Here’s how smartphones can save 125,000 US lives each year



Only now available in the US market, the free MyTherapy app is a medication reminder app with a bunch of extra features to recommend it.

What does it do?

The MyTherapy team spent three years building their app, which became Germany’s leading app for medication management. The solution is developed in cooperation with patients and doctors at two of Europe’s biggest hospitals: the University Hospitals Charité in Berlin and Klinikum rechts der Isar in Munich.

The free app (available for iOS and Android) offers a combined suite of tools:

  • Medication reminders,
  • Measurement and symptoms trackers,
  • Peer group sharing and networking tool
  • A built in health journal capable of generating PDF reports you can share with your doctor or another medical professional.

It is not the only medication reminder app you’ll come across, but its scientific peer-reviewed development and wide selection of tracking and sharing tools make it noteworthy. The science behind the solution makes it a great example of how connected intelligence can positively improve lives.

Why does it matter?

We’re in an age in which pharmaceutical companies seem able to chargewhatever they want for the essential medicines people need. Despite the cost of such care, nonadherence to therapy is thought to account for up to 50 percent of treatment failures, killing approximately 125,000 people in the US prematurely each year.

MyTherapy founder, Sebastian Gaede, told AppleHolic: “Taking medication as prescribed sounds easy, but it often it is not. The app makes it easy to take your meds without thinking of them all the time.”

The scale of this problem is not diminishing. An astonishing 50 percent of the US population already depends on some form of medication – but around half of all the medication being prescribed isn’t being taken. This adds significant financial costs to the human consequences of failing to take prescribed medicine. “Estimates of hospitalization costs due to medication nonadherence are as high as $13.35 billion annually in the US alone,” says NCBI.

There are many reasons why people don’t properly complete their treatment. A smartphone app can’t solve all of them, but can mitigate many of them. Some conditions are themselves contributors to medication non-adherence, it’s not as if patients deliberately choose to undermine their care.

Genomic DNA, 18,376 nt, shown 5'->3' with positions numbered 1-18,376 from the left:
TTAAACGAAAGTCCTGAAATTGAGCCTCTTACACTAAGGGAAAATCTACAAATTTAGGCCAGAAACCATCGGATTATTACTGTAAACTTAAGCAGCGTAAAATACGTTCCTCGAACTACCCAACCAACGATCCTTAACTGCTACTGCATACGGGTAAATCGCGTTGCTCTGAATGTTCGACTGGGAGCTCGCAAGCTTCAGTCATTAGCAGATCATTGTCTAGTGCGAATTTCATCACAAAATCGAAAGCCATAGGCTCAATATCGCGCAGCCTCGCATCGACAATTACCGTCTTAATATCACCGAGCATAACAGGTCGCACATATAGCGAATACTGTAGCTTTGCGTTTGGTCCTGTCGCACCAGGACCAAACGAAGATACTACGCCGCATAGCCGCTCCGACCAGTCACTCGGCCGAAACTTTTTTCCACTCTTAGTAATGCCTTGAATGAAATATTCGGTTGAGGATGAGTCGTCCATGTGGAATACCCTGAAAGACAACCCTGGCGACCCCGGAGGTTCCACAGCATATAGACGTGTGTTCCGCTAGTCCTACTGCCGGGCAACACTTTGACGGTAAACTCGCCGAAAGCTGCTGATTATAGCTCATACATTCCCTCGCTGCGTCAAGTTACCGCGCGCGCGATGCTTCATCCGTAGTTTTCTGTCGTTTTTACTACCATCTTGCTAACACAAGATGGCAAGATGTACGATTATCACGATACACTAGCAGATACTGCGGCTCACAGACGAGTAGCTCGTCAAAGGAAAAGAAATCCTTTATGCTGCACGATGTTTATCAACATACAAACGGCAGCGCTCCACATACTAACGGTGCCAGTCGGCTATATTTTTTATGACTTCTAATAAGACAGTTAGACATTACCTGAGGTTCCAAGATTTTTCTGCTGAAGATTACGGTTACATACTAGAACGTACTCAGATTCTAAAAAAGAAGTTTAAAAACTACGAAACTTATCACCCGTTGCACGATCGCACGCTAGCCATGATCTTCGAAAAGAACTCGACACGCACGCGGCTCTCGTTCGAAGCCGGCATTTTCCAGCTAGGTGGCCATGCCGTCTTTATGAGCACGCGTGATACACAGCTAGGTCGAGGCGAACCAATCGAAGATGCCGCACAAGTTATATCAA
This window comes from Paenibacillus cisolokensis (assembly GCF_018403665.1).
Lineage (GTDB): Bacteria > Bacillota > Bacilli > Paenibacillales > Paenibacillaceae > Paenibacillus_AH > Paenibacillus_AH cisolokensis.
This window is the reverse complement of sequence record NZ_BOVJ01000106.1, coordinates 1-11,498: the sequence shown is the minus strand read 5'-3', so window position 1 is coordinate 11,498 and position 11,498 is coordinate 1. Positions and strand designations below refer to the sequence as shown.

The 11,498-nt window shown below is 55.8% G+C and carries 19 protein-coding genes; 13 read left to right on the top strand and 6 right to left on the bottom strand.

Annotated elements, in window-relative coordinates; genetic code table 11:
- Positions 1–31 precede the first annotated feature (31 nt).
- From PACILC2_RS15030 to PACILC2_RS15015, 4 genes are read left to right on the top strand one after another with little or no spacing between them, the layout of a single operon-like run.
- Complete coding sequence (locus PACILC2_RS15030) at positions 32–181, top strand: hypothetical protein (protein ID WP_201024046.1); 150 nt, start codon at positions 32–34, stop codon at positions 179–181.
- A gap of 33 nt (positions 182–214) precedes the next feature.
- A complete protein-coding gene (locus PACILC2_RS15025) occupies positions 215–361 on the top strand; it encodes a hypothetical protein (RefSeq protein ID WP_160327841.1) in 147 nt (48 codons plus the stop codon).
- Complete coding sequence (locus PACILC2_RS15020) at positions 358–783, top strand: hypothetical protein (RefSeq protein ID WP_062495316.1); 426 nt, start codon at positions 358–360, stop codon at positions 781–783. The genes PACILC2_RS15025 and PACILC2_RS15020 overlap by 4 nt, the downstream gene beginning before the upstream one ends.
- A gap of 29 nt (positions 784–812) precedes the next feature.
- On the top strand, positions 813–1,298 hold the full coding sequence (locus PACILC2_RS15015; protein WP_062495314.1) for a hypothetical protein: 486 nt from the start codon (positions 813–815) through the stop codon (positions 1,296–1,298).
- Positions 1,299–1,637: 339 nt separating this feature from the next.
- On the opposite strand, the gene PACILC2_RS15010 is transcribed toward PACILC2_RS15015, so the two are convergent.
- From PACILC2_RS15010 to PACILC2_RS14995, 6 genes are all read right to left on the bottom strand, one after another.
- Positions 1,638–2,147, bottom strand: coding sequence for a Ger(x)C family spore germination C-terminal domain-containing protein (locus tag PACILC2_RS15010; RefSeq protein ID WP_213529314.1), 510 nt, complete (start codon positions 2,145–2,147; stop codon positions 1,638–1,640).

Doctor everywhere

Access to medical care is a huge problem, but making the best use of that care once you do access it is another. The doctor/patient relationship is strange – doctors need to figure out a patient’s symptoms to figure out what is wrong with them, but patients in many cases lack the kind of symptomatic rigor or, indeed, the vocabulary required to self-describe symptoms accurately.

That’s where data such as that gathered by Apple’s Health app, some third party fitness apps and MyTherapy can help. “We believe that healthcare professionals are key for understanding patients’ self-tracked data,” explains Gaede. “We sat down with doctors, pharmacists and nurses to make sure our tools add value to the patient-provider conversation.”

The key tool here is the capacity to print PDF reports detailing patient data; it is also the free online MyTherapy Professional dashboard the company makes available to providers.


The value of these tools has already been tested among transplant patients at Charité Berlin. Professor Klemens Budde, the hospital’s Head of the Department of Medicine, Nephrology, called the app: “a vital component for adherence among our transplant patients.”

MyTherapy also sets itself apart from some other medication reminder tools because it has engaged in scientific studiers to examine the effectiveness of its solution.

“The findings of this study indicate that especially medication adherence and nutrition can be improved by using a smartphone application for self- monitoring. The medication adherence could be improved from 6.8 to 7.3 points on a medication adherence scale. Furthermore, after the study period of four weeks, the participants significantly increased their fruit and fish intake,” the research paper explains.

These results reflect those identified by another player in this space, Medisafe, which also found significant improvements in medication adherence using its solutions.

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